Managed service providers are being targeted with malware that uses a complex mixture of strategies to go unnoticed, according to Huntress Labs.
The attack is more complex than originally thought, according to a followup report Wednesday on the malware first detailed in June. Huntress Labs initially explained the malware they discovered on two MSPs as using a novel trick to disguise its activity as a log file; the malware also launched native, living-off-the-land tools as renamed processes.
The malware disguises contact with its command infrastructure by routing traffic through Google’s DNS over HTTPS service, and disguising other traffic as the email security feature DKIM.
“Google is a site that’s not going to be blocked. You just can’t turn that off for your workers,” said John Hammond, senior security researcher at Huntress Labs.
Managed service providers are a one-stop-shop for various kinds of attacks because they have access to multiple clients. That makes them attractive to anyone from a ransomware vendor who wants to infect multiple victims to an intelligence agency wanting to pilfer data from multiple contractors.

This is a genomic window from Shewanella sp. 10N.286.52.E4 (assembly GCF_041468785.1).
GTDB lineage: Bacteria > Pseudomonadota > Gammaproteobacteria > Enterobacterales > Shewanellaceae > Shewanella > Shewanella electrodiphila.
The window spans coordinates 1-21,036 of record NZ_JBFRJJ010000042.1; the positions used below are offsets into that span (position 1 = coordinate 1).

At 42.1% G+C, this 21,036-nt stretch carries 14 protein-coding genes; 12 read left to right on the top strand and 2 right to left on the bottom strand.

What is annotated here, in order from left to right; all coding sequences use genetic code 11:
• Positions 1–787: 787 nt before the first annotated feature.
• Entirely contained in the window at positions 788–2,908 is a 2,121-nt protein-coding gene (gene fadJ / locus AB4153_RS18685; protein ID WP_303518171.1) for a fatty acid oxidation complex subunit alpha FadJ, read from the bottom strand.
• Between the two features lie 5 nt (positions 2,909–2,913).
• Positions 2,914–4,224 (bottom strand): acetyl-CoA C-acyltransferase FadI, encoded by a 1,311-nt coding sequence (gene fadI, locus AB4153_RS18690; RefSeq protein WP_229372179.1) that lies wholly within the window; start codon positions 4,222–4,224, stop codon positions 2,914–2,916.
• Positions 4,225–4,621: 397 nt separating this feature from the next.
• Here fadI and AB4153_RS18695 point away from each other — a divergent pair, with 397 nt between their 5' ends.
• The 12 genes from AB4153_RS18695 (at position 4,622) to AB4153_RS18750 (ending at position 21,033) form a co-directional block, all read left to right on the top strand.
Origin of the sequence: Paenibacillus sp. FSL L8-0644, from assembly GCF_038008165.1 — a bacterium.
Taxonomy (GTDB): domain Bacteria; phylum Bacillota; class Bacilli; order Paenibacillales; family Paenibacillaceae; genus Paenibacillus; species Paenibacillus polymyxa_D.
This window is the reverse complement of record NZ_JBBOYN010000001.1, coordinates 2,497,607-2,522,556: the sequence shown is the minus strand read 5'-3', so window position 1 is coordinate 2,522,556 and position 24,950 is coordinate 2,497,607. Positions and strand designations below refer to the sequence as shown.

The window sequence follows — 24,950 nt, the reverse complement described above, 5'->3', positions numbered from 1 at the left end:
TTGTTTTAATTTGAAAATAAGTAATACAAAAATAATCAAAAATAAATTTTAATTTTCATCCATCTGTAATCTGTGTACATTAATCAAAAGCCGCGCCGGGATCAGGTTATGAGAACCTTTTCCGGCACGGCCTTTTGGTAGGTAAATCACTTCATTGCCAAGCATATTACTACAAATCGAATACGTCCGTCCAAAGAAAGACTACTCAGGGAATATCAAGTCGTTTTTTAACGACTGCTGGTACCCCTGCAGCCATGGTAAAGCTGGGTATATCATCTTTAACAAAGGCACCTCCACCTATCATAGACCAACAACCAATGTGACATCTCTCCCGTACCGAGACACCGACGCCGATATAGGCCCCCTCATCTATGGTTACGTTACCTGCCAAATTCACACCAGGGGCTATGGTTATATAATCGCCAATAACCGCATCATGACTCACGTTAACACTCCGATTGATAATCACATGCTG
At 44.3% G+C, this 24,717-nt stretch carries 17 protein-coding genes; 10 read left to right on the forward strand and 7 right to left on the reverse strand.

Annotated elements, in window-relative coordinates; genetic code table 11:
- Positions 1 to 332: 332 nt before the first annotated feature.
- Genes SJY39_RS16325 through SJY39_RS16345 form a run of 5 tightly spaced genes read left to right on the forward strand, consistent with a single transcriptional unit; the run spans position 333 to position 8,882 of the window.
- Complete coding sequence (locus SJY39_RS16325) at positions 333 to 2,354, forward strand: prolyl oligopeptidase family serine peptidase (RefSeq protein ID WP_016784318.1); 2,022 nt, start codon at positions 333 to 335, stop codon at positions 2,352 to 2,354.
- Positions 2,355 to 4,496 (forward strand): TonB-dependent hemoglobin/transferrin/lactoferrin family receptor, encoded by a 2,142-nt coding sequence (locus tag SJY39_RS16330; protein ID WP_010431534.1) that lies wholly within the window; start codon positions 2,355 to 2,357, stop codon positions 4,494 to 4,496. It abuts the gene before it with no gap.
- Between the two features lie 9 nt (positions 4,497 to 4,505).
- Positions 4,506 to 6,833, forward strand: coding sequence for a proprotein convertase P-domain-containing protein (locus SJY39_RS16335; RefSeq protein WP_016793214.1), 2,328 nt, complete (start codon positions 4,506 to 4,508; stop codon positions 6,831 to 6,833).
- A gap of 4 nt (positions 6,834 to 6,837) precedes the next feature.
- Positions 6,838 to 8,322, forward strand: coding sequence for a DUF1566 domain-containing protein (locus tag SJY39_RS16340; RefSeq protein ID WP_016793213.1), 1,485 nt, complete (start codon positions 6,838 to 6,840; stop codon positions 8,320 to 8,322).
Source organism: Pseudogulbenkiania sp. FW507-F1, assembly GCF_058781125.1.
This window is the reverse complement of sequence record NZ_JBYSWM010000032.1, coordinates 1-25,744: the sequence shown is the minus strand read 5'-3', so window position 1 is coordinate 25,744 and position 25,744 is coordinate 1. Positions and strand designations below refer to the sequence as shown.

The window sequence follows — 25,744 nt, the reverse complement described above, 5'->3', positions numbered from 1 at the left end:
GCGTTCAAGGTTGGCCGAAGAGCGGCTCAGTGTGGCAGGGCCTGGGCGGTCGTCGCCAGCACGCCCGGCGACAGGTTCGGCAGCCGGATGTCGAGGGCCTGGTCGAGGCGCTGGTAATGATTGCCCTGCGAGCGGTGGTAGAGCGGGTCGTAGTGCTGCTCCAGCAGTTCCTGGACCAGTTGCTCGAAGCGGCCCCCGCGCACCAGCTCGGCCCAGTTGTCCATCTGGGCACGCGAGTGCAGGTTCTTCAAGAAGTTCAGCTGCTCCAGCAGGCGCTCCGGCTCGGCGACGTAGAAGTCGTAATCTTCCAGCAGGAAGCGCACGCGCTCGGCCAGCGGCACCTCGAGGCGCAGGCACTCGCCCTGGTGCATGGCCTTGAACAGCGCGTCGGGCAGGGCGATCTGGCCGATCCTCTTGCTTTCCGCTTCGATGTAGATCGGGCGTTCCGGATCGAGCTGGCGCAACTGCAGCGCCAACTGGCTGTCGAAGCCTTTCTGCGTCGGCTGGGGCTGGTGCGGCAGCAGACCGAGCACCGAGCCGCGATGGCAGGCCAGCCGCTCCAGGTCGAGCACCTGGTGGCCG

Huntress Labs has seen two instances of the attack, both cosmetically different, and is not prepared to draw broad conclusions about the attacker’s intent or if this will be seen again.
But hackers typically do not put this much work into stealth for a mere two attacks said Kyle Hanslovan, co-founder and CEO of Huntress Labs.
“The question is always if the juice is worth the squeeze,” he said. “It seems like a disproportionate amount of work to not get more juice.”